11 May 1812: John Bellingham entered the House of Commons with mind full of grievances and a loaded gun.
1983: Henry Bellingham enters Parliament as a member for Northwest Norfolk.
14 May 2010: Conservative MP Henry Bellingham is appointed Parliamentary Under Secretary of State, in the Foreign and Commonwealth office.
24 May 2012: Minister for Africa, Henry Bellingham, visits Sudan.
Henry Bellingham has little in common with his indirect ancestor, John. They both share a surname, but they’ve entered the House of Commons in very different ways, and with very different motives.
“I think Whitehall was even more indolent in replying to letters than it is now.” Says Parliamentary Under Secretary of State, Henry Bellingham, when asked about his ancestor, “[John] was being given the run-around by government departments.”
Although John Bellingham is remembered as being an unsuccessful Scouser merchant who shot an unpopular Prime Minister, his story really begins thousands of miles away from London and Liverpool, in the depths of Russia.
International trade was as important to early 19th Britain in the as it is to Britain today. But Britain’s commercial ex-pats weren’t always valued by her veteran diplomats.
Unlike what we learn today, there was no free market in the UK in the early 19th century: Britain was still holding fast to a few of its government-granted monopolies. It was very difficult for a small businessman like John Bellingham to make a living, but he’d probably learnt to accept that.
What he didn’t learn to accept was for all the tax money he spent, all the money spent on protecting tyrants from Napoleon (and the tax money that resulted in massive land grants to friends of parliament), nothing seemed to be done for the average citizen in trouble.
Our story really starts in 1804. That’s when John Bellingham went to Archangel (Arkhangelsk) in Russia to do business. Like most expats investing abroad, Bellingham took his business with him, in this case it was ships. (John Bellingham left his family back in Liverpool, perhaps worried about the dangers of war, or perhaps wanting them to live a “normal” life rather than a transient one.)
On the 15th of November 1804, Bellingham wanted to go home and see his family, so he set off by way of Saint Petersburg.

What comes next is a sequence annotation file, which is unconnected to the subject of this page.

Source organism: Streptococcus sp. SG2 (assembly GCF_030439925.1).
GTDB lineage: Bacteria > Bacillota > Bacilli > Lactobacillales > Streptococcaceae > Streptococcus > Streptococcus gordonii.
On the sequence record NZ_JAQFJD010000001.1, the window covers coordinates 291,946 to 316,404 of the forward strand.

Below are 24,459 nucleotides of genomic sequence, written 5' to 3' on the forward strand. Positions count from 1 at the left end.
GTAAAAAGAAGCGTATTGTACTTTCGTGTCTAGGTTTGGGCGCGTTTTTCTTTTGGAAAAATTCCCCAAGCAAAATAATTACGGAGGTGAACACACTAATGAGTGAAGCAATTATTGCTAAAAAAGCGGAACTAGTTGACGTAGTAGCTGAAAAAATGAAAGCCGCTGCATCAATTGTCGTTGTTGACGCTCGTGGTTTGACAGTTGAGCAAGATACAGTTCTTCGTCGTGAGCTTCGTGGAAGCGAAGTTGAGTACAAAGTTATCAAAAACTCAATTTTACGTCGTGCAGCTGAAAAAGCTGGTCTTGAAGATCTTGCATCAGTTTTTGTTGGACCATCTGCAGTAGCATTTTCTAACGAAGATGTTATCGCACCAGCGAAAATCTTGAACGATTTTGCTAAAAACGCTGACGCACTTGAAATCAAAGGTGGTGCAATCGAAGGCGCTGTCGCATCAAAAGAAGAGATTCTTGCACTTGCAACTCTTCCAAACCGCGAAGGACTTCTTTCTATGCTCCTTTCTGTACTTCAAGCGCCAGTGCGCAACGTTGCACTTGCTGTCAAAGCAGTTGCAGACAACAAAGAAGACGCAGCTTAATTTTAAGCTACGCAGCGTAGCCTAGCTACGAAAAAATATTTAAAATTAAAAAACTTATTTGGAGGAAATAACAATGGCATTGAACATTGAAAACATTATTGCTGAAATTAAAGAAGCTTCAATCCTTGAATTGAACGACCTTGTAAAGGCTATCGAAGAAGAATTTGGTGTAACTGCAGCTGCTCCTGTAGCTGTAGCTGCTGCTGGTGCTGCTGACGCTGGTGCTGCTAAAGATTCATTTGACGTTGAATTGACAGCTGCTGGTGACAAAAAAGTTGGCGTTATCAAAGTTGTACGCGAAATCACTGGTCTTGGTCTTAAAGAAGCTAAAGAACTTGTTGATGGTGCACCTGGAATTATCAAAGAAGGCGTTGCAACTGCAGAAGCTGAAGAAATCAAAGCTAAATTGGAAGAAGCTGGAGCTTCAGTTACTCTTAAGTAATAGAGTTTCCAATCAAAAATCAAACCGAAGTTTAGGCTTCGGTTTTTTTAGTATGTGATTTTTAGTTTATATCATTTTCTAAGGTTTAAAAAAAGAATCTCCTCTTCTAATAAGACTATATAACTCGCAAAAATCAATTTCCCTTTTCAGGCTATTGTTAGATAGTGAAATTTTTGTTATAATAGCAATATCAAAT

Everything would have gone smoothly if it weren’t for a liar by the name of Solomon Van Brienen. Van Brienen was a co-owner of the Russian ship called Sojus, which had been shipwrecked in Russia’s White Sea. In order to get insurance money from Lloyds, Mr. Van Brienen brought the name of John Bellingham into the affair, claiming that Bellingham had written to Lloyds of London about the ship.
Bellingham had nothing to do with the vessel, and Lloyds hadn’t heard of it. The insurance payment was refused.
Now, perhaps no one would have believed Van Brienen, but a Russian official named Popoff also had partial ownership in the Sojus. Popov was not only a mayor, but also a magistrate. Popov wanted someone to pay for his loss, so he had John Bellingham arrested.
Bellingham was now unable to go home. So, like any ex-pat, he wrote to his government’s local representatives. One letter went to Sir Stephen Shairpe, another to Lord Grenville, who was the government representative at St. Petersburg at the time.
At first, Shairpe and Grenville seemed to both promise to do something about the situation, to protest that any of their citizens would be illegally detained in such a manner. However, John Bellingham languised for a time in prison without a response. Finally, he got the following in a letter from Shairpe.
“That the General Governor had replied to his Letter, stating your Petitioner to have behaved very indecorously, and that he was legally detained.”
In other words, Shairpe said that Popoff complained about Bellingham’s behavior, and so Shairpe accepted the Russians had every right to keep the Scouser locked up for as long as they wished.
It was pretty obvious that there was no case against Bellingham. The Russians apparently kept Bellingham in prison because a few powerful men like Popoff wanted money from a British company. It wasn’t an ordinary prison either, Bellingham was subjected to a military prison, with the “worst kind” of offenders including murderers and assassins.
Despite the fact that John Bellingham had not even been accused of any crime related to military conduct, his government did nothing. No matter how many letters he sent, they did nothing.